What we know about NASA’s major exoplanet announcement

21 Feb 201758 Shares

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An artist’s conception of Kepler-421b. Image: D A Aguilar/Harvard-Smithsonian Center for Astrophysics

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NASA is gearing up for another major announcement regarding a discovery ‘beyond our solar system’, but is keeping its cards close to its chest.

NASA is not shy about making regular announcements on scientific discoveries it is involved in, but, every now and then, it likes to build up a fervour by announcing a press conference for a discovery that goes above and beyond the norm.

Being purposefully vague, NASA has called the conference for 6pm GMT on 22 February to present new findings on planets that orbit stars other than our sun, otherwise known as exoplanets.

With its Kepler telescope, NASA has been peering deep into the cosmos to identify thousands of exoplanet candidates, identifying when a planet passes in front of its parent star and blocking a small fraction of the light from that star.

One of the biggest discoveries made by the telescope is the exoplanet Kepler-452b, which was found to be the closest in similarity to our own planet, giving it the nickname ‘Earth 2.0’.

Despite the fact that scientific readings of the rocky planet reflect a similar ecosystem to our own, the enormous distance of 1,400 light years away would make any human mission to Kepler-452b simply impossible for thousands of years.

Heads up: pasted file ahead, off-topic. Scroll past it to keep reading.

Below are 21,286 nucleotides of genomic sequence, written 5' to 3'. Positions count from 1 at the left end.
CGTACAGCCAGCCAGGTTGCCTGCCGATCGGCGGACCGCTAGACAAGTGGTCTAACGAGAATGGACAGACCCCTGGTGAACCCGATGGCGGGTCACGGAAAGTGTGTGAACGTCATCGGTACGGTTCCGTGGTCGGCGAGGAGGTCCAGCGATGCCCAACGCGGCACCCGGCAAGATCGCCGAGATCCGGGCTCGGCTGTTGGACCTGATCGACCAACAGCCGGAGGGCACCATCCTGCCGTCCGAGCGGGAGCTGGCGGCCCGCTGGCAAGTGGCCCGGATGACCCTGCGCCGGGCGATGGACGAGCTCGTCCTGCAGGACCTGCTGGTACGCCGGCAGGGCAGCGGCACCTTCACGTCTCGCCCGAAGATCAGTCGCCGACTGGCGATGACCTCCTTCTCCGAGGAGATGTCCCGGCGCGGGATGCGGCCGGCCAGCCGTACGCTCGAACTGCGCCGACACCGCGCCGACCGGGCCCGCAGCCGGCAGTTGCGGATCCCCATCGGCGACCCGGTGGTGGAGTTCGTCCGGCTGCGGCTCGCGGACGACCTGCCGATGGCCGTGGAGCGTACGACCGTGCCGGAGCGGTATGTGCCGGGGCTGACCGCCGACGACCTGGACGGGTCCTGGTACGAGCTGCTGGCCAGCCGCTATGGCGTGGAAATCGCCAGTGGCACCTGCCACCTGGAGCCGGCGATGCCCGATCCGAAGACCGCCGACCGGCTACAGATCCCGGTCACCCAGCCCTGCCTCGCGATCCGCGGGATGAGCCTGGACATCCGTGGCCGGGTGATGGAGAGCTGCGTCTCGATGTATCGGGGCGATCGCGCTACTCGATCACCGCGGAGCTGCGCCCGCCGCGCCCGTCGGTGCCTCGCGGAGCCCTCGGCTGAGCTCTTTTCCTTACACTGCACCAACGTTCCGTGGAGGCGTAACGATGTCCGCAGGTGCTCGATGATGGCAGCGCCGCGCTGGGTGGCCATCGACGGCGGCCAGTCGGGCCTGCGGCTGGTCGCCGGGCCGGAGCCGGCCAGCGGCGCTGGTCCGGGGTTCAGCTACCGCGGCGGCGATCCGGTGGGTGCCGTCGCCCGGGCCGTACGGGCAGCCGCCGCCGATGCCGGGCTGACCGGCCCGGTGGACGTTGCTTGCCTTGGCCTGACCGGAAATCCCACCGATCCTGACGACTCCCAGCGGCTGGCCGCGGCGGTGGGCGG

Who is Michael Gillon?

As for tomorrow’s announcement, some of the names expected to attend the conference might offer a few hints.

One of those names is Belgian astronomer Michael Gillon from the University of Liège, who has spent years studying exoplanets using TRAPPIST (TRAnsiting Planets and PlanetesImals Small Telescope), a 60cm telescope.

In May of last year, Gillon and his fellow researchers published a paper in Nature – the same journal that this latest mysterious announcement will be included in – announcing the discovery of three planets orbiting an ultra-cool dwarf star, just 40 light years from Earth.

Following NASA’s announcement, Reddit users will be able to head over to the site’s Ask Me Anything section from 8pm GMT, where scientists involved in the discovery will answer questions in English and Spanish on these findings.

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Colm Gorey is a journalist with Siliconrepublic.com

editorial@siliconrepublic.com